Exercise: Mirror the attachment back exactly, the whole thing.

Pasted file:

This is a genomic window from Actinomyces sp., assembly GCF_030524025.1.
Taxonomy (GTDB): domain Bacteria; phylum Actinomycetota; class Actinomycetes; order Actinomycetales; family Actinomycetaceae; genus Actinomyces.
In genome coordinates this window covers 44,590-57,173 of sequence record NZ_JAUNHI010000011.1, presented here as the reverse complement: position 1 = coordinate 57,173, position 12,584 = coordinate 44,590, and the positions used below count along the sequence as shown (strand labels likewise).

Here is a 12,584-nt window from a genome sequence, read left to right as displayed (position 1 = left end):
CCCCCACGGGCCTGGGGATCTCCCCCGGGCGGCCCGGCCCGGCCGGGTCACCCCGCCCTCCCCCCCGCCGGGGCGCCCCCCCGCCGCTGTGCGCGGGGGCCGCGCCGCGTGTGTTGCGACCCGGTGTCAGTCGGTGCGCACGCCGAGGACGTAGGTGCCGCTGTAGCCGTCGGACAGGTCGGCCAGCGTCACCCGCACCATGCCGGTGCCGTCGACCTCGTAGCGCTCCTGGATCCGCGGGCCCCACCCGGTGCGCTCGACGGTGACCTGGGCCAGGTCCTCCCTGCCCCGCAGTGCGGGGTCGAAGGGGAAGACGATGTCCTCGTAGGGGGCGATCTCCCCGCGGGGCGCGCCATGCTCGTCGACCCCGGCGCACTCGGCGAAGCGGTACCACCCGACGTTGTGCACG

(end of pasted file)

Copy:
This is a genomic window from Actinomyces sp., assembly GCF_030524025.1.
Taxonomy (GTDB): domain Bacteria; phylum Actinomycetota; class Actinomycetes; order Actinomycetales; family Actinomycetaceae; genus Actinomyces.
In genome coordinates this window covers 44,590-57,173 of sequence record NZ_JAUNHI010000011.1, presented here as the reverse complement: position 1 = coordinate 57,173, position 12,584 = coordinate 44,590, and the positions used below count along the sequence as shown (strand labels likewise).

Here is a 12,584-nt window from a genome sequence, read left to right as displayed (position 1 = left end):
CCCCCACGGGCCTGGGGATCTCCCCCGGGCGGCCCGGCCCGGCCGGGTCACCCCGCCCTCCCCCCCGCCGGGGCGCCCCCCCGCCGCTGTGCGCGGGGGCCGCGCCGCGTGTGTTGCGACCCGGTGTCAGTCGGTGCGCACGCCGAGGACGTAGGTGCCGCTGTAGCCGTCGGACAGGTCGGCCAGCGTCACCCGCACCATGCCGGTGCCGTCGACCTCGTAGCGCTCCTGGATCCGCGGGCCCCACCCGGTGCGCTCGACGGTGACCTGGGCCAGGTCCTCCCTGCCCCGCAGTGCGGGGTCGAAGGGGAAGACGATGTCCTCGTAGGGGGCGATCTCCCCGCGGGGCGCGCCATGCTCGTCGACCCCGGCGCACTCGGCGAAGCGGTACCACCCGACGTTGTGCACG